This year, I’m serving as co-convener of ACRL’s Library Marketing and Outreach Interest Group. In December, my fellow co-conveners and I published a short bibliography of free and low-cost marketing resources, including our brand-new LibGuide, in College & Research Libraries News. Check out “Marketing for the Beginner: Resources from the ACRL Library marketing and Outreach Interest Group.” The guide is linked in the article. We hope folks will find it useful and continue to contribute to the guide.

College and Research Libraries News

When I was about to transition to my new position at UC Merced, I submitted a chapter proposal for the Library Outreach Cookbook, which is part of a series of bite-sized ideas for librarians. This spring, I learned that my proposal, “Pass Me Smore Books, Please! Promoting New Print Library Books at a Small Community College Library,” was accepted for publication. I submitted the final draft this summer, and the book should be out in February 2018.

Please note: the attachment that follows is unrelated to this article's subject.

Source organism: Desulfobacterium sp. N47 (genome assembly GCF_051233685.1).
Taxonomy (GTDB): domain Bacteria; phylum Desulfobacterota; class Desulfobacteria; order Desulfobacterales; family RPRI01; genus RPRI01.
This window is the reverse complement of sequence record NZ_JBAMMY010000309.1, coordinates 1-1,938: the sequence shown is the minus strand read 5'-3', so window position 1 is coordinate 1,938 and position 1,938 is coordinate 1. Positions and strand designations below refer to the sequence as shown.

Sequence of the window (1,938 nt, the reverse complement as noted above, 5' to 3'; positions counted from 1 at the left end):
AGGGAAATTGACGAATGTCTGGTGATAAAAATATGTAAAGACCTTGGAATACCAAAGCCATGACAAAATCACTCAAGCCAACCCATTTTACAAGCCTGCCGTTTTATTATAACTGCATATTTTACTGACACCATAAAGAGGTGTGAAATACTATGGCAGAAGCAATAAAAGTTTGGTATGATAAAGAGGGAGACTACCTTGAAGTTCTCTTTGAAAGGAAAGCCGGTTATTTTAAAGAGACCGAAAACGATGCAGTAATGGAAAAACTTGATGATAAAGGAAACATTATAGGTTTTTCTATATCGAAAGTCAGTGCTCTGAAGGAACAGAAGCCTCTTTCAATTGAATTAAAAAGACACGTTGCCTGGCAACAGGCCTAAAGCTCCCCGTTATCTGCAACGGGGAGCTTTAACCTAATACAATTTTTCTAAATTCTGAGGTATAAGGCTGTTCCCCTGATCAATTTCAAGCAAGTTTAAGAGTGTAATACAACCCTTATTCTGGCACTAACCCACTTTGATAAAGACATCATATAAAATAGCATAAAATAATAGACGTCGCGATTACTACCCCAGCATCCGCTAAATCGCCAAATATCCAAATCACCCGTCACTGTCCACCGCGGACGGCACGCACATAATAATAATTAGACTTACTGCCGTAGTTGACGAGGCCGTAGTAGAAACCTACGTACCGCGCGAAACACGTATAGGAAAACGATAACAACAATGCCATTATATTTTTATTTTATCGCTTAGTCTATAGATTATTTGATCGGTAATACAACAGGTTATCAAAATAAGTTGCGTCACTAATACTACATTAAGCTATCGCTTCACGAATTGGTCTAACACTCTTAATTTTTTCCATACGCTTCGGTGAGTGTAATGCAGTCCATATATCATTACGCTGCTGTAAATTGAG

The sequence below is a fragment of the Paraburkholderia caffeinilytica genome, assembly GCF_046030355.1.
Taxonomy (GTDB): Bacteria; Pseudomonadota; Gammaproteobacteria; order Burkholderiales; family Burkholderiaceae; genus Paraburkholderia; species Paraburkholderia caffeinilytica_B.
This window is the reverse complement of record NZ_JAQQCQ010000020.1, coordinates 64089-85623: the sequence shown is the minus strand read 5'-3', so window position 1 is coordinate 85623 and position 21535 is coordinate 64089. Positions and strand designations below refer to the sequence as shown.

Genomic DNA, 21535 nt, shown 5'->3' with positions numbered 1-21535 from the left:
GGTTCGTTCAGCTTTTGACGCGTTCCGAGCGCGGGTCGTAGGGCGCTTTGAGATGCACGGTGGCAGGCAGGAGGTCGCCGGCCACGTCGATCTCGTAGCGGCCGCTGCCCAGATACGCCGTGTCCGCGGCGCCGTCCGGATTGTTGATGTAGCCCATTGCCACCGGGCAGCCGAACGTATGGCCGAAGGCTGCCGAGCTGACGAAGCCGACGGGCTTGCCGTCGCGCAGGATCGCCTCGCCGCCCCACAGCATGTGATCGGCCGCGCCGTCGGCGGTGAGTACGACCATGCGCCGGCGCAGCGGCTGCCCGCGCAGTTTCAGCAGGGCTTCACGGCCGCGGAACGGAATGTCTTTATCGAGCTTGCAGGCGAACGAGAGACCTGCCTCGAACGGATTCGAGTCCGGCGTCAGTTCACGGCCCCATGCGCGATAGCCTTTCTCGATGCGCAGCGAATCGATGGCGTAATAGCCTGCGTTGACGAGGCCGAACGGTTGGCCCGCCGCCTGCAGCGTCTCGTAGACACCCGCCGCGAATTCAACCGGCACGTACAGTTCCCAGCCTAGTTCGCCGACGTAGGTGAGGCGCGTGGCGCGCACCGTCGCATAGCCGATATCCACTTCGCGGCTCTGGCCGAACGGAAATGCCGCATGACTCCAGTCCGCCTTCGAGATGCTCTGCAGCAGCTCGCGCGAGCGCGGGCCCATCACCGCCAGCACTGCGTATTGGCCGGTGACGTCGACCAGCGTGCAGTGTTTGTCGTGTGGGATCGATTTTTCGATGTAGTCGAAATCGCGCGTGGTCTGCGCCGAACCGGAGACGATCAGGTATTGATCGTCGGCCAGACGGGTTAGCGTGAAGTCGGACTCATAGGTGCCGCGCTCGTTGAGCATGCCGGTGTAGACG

I’m also working on reviewing Video Marketing for Libraries: A Practical Guide for Librarians for Public Services Quarterly. It’s due in February.

Video Marketing for Libraries: A Practical Guide for Librarians

I’d like to set some other writing goals for 2018, but I’m pretty pleased to have taken the plunge in 2017.

Abrescy-Kranich Library Award for Student Research Excellence

Over the summer, I was part of a team that helped develop a new undergraduate student research award, the Carter Joseph Abrescy and Larry Kranich Award for Student Research Excellence. The award recognizes an undergraduate student research paper or project that was completed within the last 12 months for a credit-bearing course that demonstrates effective use of library resources and services. We will either award one winner with $1,000 or two winners with $500 each. We researched several library research awards from different institutions to create the criteria. Students will need to submit an abstract, their paper or project, bibliography, and a reflective essay about their research process. We also developed a rubric for reviewers to use when scoring the applications.